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What was the last word

Your last word

And how complexity is relative

Although all languages have complexities, the complexities should be judged, not from the perspective native speakers of some other language, but from the perspective of the child learning that language in the natural way, from parents, older siblings, adult relatives, and other adults in the child’s environment.  What may seem like an extreme complexity from a non-native speaker’s perspective may be nothing of the sort from a child’s.

These variable complexities may be in any area of the language. Some of these may be important to senses of identity, as by the story in the Bible about being able to say shibboleth – or not – with fatal consequences for those unable to pass in that particular case.

At least one of the main structural categories, namely what are known as ‘nouns’,  appears to be universal across languages. In all languages there are words for mother, father, child. Similarly all languages have sounds or ‘phonemes’ and, ways of forming them and putting them together. The variation is not infinite. Some properties are universal across languages.

In all languages it seems to be meaningful to ask, “What was the last word you said?” In the context of languages like Turkish and Mohawk, the answer may seem more like an English sentence or part of a sentence. But there is still a notion of a word, even though the definition of a word may seem to vary from language to language. In other words, the instantiations of the structures vary. This obviously represents what may be a learnability challenge – more so for some children than others.

Whatever sort of language a child is learning, he or she has to work out whether or not tone or intonation is used to distinguish words or properties of the grammar, and start doing this at the very beginning of learning the first words. If the child learning English gets this wrong, the input will seem chaotically disorganised because the same word will seem to have an unlimited number of tones – with the effect that words will not be learnt. So there will be no words to put together.

So speech and language development is partly a matter of knowing which aspects of the input to disregard – for the purpose of sorting out the grammatical structures of English, largely, though not completely, disregarding tone.

In a slightly less extreme way, if a child is sounding babyish or can’t be understood, it may be that he or she is just failing to recognise one or more aspects of the structure, and collapsing things together in some inappropriate way, perhaps recognising words and one aspect of the sound structure within them, but nothing else. Such speech can be profoundly unintelligible.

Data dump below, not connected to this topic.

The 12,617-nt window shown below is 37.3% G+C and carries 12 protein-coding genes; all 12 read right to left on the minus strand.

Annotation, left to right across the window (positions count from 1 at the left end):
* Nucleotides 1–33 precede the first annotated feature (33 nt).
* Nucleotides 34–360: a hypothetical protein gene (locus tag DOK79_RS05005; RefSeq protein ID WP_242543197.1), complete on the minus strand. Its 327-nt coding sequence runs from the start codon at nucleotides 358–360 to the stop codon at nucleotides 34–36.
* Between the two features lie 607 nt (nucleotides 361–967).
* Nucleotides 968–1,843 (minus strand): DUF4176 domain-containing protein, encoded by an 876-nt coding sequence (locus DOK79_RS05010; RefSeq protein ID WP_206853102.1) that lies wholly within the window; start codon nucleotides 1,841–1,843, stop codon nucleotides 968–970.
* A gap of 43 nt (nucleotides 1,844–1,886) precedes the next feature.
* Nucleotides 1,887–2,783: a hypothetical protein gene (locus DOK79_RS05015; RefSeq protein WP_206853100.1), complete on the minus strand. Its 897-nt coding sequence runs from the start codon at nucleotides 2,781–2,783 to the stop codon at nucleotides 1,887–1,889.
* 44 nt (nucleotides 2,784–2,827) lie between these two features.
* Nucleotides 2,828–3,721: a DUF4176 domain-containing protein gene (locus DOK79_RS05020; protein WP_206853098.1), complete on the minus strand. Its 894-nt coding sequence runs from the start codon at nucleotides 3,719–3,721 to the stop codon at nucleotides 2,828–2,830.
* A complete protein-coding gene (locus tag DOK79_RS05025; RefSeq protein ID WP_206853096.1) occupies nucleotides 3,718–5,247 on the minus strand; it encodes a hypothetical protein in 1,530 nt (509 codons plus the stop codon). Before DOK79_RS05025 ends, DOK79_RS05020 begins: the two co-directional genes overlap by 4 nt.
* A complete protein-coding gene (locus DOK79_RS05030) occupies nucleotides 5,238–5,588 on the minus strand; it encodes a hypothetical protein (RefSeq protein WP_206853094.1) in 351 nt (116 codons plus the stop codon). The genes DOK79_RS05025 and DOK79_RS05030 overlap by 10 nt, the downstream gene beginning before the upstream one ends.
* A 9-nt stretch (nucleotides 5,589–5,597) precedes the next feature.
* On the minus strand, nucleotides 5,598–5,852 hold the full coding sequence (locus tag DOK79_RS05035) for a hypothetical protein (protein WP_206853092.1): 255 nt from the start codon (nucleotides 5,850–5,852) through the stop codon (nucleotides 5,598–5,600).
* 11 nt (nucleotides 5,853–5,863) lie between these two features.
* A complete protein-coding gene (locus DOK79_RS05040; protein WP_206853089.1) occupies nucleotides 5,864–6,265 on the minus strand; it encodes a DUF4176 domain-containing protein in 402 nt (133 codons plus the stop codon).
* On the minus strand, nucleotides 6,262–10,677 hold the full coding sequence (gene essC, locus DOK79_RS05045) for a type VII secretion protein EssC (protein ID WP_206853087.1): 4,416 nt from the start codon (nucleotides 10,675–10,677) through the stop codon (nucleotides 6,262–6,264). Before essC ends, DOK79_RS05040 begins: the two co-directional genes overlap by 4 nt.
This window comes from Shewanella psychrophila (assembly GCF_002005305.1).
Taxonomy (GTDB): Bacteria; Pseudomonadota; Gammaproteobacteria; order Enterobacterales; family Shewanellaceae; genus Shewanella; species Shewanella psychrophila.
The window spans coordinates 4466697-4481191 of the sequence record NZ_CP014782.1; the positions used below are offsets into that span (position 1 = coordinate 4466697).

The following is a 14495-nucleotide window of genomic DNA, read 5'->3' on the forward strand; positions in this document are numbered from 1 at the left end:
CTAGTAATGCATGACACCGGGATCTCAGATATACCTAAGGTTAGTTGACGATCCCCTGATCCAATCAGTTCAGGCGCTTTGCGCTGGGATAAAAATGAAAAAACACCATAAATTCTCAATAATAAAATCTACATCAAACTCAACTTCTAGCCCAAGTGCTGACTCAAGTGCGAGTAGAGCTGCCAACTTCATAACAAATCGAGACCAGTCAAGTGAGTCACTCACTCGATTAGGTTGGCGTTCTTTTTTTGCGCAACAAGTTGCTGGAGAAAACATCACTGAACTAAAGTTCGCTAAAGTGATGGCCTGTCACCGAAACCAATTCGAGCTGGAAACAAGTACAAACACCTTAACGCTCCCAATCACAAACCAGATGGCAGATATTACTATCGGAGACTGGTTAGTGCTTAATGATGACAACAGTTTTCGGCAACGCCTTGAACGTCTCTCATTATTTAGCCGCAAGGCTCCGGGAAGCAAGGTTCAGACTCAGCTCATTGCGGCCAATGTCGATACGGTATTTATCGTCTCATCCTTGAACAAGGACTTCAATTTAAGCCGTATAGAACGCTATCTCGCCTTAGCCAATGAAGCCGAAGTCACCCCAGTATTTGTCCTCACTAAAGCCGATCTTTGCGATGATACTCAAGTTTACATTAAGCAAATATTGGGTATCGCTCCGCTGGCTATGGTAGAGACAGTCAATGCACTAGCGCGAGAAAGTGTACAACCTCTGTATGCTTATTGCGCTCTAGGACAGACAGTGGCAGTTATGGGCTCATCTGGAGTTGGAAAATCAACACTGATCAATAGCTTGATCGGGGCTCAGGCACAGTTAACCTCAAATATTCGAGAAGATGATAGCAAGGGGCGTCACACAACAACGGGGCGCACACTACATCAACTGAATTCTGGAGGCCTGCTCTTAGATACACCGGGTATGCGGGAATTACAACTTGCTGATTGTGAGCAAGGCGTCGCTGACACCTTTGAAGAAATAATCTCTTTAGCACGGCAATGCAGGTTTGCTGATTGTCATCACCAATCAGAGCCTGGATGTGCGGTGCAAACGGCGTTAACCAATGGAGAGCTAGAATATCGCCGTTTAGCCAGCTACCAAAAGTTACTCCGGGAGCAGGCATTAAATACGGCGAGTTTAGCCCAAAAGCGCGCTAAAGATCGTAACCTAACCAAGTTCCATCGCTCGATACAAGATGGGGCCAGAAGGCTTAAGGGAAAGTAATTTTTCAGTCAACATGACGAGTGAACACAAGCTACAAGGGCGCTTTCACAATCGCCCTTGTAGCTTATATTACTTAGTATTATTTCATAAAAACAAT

In normal development, the two year old may fail to distinguish between the vowel or nucleus of the syllable and the ‘rime’ or the nucleus and a following consonant. This is often known as ‘final consonant deletion’. The effect is that words like put and push are not distinguished. They may both be said something like PUH – without the H sound. Or more drastically, the child may also fail to distinguish between the rime and the syllable itself with the effect that there is no place for an initial consonant, or ‘onset’ – with the effect that put is said as UT and push as USH. This is often known as ‘initial consonant deletion’. It is much further from normal speech development, and may be considered as reasonable grounds for intervention. Or the child’s system may recognise only the nucleus, with both words said as UH. This might be characterised as ‘consonant deletion’ and a much stronger indication of the need for intervention. But ‘deletion’ may be the wrong analysis. It may be that it is not consonants which are getting deleted, but that there is nowhere for one or the other of these categories to be pronounced. By such an analysis, there is a naturally corresponding therapeutic goal of encouraging the child’s system to represent the unpronounced category or categories.

All of the factors here fall within the scope of what is known as ‘learnability‘.

More generally, it seems that some children are somehow aware of the extraordinary complexity of speech and language, and just reluctant to talk. This is not so much delay or disorder as much as caution. But at a certain point, some encouragement may be appropriate. Obviously, it is hard to tell where caution  stops and disability or misrepresentation starts. While it is plainly worth recognising the difference, there is a point at which any general failure of pronunciation needs to be addressed, very much depending on what is not being pronounced.

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